Exploring children’s seasonal play to promote active lifestyles in Auckland, New Zealand

Christina R. Ergler, Robin Kearns & Karen Witten

Go to article

Ergler, C. R. , Kearns, R. & Witten, K. (1). Exploring children’s seasonal play to promote active lifestyles in Auckland, New Zealand. Health & Place, 41, 67–77. http://dx.doi.org/10.1016/j.healthplace.2016.07.001

Obesity , Play , Qualitative , Seasonality , Urbanintensification

Studies of seasonal barriers for outdoor activities seldom view families’ play practices as grounded in the everyday experience of the natural elements. This paper brings 20 families’ mundane outdoor play ex- periences in Auckland's temperate climate to the fore. Through drawings and interviews, families re- siding in both suburban detached houses and central city apartments revealed locally constituted beliefs about appropriate play spaces (e.g. garden, park). While the majority of participants retreated to indoor activities during winter, some children and their parents viewed the outdoors as the only opportunity for ‘real fun’. We advocate the importance of a better understanding of children's seasonal outdoor play. In particular, we argue that in order to promote year-round healthy levels of outdoor activities it is ne- cessary to understand variations in societal, neighbourhood and family values attributed to outdoor activities. Further, to develop a more nuanced understanding of the locational complexities of outdoor play it is important to understand the meanings of, and practices associated with, seasonal and weather conditions in different international locations.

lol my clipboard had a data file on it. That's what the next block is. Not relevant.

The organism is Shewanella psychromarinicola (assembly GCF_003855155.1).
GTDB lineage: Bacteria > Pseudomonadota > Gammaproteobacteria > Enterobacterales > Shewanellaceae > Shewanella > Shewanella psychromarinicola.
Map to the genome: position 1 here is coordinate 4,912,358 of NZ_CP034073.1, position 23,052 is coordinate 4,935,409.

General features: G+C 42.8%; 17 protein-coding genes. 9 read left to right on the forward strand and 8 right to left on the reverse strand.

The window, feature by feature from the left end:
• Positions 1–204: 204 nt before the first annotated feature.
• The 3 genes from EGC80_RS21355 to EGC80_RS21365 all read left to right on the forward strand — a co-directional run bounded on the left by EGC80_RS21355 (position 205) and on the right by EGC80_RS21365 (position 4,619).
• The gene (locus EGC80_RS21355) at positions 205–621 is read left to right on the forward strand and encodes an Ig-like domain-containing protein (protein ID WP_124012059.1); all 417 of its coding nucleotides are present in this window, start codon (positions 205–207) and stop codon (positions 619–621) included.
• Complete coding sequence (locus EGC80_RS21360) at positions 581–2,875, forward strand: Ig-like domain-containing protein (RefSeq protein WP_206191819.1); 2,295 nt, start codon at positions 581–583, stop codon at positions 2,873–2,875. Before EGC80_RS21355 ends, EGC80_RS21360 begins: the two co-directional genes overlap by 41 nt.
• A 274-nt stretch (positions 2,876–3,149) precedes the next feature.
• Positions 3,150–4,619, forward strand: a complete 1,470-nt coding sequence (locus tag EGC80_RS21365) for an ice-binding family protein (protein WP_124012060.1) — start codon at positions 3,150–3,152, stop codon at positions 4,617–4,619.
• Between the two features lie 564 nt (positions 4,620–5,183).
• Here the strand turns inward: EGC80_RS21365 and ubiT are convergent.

Main finding
The outdoor play practices of children are shaped by seasonality and weather conditions. The differences between city center and suburb In two areas plays a role of seasonality in perceptions of outdoor play in summer and winter. City center children play more often indoors all-year-round and suburban children play outdoors but mostly during summer time. Playgrounds with parks were most popular, with suburban children having more access to those and city center children having to travel there which reduces the social cohesion in the city center area.

Description of method used in the article
11 suburban and 9 city center families were included in the study. Children performed drawing exercises and parents were involved in semi-structured interviews. Both took place in summer and winter.

Policy implications

Organising categories